nitroglycerin (Stranger)
05-26-03 15:31
No 435713
      sodium azide  Bookmark   

Sorry fucked up on the first post, didin't even know what a digest was. Anyways SWIM had found some supplyer in another country that sells sodium azide, SWIM wanted to order some. Do anyone think it will get past inspection? After 9-11 that had been a watched chemical.
 
 
 
 
    rudebwoy
(Hive Bee)
05-26-03 15:41
No 435715
      What do you think?  Bookmark   

"After 9-11 that had been a watched chemical"

What do you think?

If you don't have a valid reason then it won't.

Just work it baby!
 
 
 
 
    Nick_J
(Stranger)
05-27-03 04:07
No 435840
      It was fine for me.  Bookmark   

I got a multi-kilogram amount through (UK) customs after 11/09, and jackbooted thugs haven't kicked my door down and busted me, not even once.
I wasn't aware it had any uses for making candy though... I've tried reducing things with it but it only seems to reduce things that I would consider oxidisers, like hypochlorites. It doesn't reduce anything organic, as far as I'm aware. I suppose an azide group could itself be reduced to an amine though. I'll have to UTFSE about it...

I was a bit nervous about getting it due to its obvious use in many primary explosives, but to be honest, it's not as dodgy as you would think at first. Terrorists aren't going to be getting any sent over, since it's a lot less legally risky to make organic peroxides for their detonators, for example. And it's not a very common reactant in drug synthesis, it seems.
Basically, customs think that no-one who is doing anything illegal with it would be stupid enough to order any wink.

It's synthesis is easy though. Bleach and urea, or ammonia, are used to produce hydrazine, which is reacted with a nitrite ester and NaOH in alcoholic solution to ppte NaN3. A google search will give you a method to follow.

Edit: airbags are a good source too, if you can get any. Some Daewoo airbags that I had each contained ~100g, as brown disc-like pellets. The other constituents are iron oxide and silica. They can be crushed up under warm water (slightly basified, just in case...) and stirred to dissolve all the azide. Then let most of the sediment settle, and pour off the solution through a filter paper to yield practically pure sodium azide solution. Somewhere round here I have my notes, telling me what purity the azide pellets were... IIRC it was about 75%, I'll post the exact figure if I can find it.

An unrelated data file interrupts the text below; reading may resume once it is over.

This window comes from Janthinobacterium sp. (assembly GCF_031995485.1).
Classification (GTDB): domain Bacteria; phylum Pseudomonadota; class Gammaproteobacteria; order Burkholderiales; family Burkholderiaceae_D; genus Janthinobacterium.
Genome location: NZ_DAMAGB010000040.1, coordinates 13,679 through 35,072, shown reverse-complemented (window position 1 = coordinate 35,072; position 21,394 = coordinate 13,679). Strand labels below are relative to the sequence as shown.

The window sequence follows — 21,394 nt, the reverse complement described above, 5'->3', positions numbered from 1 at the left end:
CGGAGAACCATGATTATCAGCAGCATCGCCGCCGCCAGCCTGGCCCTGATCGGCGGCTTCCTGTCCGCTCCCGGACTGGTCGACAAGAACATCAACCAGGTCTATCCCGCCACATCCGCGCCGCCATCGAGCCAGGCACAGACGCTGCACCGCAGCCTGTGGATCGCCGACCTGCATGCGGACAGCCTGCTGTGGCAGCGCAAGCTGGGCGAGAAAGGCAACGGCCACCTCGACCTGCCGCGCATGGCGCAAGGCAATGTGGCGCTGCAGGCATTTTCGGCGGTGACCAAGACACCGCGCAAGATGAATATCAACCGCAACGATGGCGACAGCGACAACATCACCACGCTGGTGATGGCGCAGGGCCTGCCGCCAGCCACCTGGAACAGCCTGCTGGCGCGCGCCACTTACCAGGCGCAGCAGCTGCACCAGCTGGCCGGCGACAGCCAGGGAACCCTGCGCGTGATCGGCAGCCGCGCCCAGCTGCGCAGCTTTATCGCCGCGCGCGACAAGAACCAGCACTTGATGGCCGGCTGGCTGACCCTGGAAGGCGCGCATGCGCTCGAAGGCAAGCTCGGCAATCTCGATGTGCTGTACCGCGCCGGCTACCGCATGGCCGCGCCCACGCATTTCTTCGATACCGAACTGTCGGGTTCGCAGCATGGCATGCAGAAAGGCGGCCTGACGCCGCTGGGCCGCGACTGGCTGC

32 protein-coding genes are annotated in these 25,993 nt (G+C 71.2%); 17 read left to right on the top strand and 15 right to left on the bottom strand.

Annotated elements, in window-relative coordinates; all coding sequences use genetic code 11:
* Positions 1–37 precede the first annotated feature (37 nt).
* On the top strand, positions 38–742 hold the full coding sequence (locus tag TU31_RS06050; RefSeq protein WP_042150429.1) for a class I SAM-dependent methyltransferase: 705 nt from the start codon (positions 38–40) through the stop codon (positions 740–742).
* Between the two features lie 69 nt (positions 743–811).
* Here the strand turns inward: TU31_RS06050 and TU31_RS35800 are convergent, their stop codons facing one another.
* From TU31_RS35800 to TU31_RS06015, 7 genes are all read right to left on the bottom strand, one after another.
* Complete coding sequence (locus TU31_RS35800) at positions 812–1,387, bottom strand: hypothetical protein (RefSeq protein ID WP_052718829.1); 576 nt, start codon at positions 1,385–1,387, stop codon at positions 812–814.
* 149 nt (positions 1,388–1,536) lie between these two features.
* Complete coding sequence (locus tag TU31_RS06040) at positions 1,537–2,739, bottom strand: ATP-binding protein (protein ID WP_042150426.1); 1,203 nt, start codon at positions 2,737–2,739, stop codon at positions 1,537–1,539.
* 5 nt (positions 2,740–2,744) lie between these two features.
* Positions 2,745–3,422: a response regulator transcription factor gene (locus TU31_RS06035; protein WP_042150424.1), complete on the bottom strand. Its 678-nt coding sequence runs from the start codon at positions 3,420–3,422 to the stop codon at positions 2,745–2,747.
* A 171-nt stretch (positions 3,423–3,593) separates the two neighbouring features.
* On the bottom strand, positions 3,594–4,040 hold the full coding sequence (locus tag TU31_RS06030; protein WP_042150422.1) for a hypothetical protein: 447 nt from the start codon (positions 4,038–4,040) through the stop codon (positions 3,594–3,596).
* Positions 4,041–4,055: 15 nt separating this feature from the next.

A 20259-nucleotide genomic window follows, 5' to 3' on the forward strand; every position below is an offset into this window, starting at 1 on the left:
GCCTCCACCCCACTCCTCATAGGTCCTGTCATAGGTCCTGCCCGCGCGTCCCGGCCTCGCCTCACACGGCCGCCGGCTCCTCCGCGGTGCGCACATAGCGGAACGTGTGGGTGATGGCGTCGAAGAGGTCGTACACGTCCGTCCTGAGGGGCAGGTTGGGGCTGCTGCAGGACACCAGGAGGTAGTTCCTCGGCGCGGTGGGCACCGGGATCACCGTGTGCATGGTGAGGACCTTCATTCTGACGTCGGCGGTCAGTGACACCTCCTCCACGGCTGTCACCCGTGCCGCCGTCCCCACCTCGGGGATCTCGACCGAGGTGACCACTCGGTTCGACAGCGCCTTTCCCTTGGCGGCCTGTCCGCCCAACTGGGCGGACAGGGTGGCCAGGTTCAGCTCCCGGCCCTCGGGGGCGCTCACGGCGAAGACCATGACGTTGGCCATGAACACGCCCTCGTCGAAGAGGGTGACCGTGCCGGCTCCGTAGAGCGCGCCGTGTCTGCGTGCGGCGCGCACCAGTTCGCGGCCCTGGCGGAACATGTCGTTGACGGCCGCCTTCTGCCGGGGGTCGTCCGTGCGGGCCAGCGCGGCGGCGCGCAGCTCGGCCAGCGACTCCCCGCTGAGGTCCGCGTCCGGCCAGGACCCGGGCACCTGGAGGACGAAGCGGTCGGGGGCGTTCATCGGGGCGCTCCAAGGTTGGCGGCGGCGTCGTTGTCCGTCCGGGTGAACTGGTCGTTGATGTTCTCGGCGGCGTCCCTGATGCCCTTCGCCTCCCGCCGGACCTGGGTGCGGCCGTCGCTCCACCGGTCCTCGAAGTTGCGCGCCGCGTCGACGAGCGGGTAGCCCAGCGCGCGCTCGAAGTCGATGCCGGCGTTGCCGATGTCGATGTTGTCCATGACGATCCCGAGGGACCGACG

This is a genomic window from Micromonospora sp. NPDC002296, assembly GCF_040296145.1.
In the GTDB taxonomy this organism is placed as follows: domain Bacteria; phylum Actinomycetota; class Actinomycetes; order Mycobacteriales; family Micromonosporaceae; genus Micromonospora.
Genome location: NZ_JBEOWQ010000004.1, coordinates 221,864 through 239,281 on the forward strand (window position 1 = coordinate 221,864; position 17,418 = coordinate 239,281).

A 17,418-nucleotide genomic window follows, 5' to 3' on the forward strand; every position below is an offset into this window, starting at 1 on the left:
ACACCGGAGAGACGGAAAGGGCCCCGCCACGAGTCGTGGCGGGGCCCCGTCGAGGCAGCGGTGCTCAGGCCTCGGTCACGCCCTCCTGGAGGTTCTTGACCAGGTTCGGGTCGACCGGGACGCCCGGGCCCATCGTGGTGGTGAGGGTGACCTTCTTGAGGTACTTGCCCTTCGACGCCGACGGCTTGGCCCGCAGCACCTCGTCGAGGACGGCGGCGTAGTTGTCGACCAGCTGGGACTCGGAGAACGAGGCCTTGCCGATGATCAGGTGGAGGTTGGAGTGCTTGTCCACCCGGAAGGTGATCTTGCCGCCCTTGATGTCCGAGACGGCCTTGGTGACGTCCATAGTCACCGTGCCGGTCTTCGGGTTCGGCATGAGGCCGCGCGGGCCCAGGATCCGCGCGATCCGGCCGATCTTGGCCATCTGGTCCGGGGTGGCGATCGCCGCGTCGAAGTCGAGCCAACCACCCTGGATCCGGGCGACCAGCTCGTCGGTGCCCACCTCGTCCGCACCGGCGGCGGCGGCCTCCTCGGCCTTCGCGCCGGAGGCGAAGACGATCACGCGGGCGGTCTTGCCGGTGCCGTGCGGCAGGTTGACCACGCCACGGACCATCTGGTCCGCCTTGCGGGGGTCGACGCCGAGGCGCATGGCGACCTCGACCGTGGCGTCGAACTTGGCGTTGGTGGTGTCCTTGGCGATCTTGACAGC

Another edit: http://www.geocities.com/eawfuk/sodium_azide_from_airbag.htm
An illustrated guide on butchering an airbag. It is the same as the type that I got, although I did not write this. The pellets are insensitive to friction, but still, be careful with that saw...

"Simplicity is the ultimate sophistication."
 
 
 
 
    Barium
(Hive Addict)
05-27-03 04:50
No 435851
      Azides  Bookmark   

Yes azides are very useful in amine chemistry but you should know what you are doing before using them. Otherwise nasty things will most likely happen. Sodium azide is not at all explosive but it is a nasty poison if ingested. The azide ion from sodium azide is as unhealthy as the cyanide ion, if not even a bit more. Heavy metal azides and many organic azides on the other hand are, beside being very poisonus, a bit shock sensitive.

Freaky
 
 
 
 
    Nick_J
(Stranger)
05-27-03 08:00
No 435882
      Well...  Bookmark   

You are right that sodium azide is not explosive as such, but it can certainly decompose/burn rather vigorously when prompted to, making sodium oxide smoke, which ain't good...

As for toxicity, that is a very real danger. That is why I recommended to crush airbag pellets up under basified water, to avoid any dry dust (inhalation hazard) and also to avoid the possibility of hydrogen azide being formed, an explosive, toxic gas that'll kill you just as well as hydrogen cyanide.
Other than that, the only other very important thing is to remember not to mix it with any heavy metal salts or organic halides. Both can form sensitive/spontaneously explosive compounds. Also be careful when disposing of excess, it is probably a good idea to destry the azide ion before disposal.